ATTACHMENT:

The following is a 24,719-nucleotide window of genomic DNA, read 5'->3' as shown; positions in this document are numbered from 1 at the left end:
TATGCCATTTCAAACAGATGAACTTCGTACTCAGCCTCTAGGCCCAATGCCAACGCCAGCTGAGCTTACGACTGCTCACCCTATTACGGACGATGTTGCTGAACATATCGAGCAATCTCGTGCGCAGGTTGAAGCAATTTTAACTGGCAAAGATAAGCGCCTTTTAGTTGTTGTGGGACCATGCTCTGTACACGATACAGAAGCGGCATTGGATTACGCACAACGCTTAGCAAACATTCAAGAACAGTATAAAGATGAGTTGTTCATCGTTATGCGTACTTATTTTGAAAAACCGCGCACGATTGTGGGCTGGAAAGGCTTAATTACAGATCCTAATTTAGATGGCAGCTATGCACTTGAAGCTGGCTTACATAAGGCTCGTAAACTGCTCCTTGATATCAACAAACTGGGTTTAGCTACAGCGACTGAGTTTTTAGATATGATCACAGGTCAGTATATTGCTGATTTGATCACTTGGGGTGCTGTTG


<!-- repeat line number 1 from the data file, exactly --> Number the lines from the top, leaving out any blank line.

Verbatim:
The following is a 24,719-nucleotide window of genomic DNA, read 5'->3' as shown; positions in this document are numbered from 1 at the left end: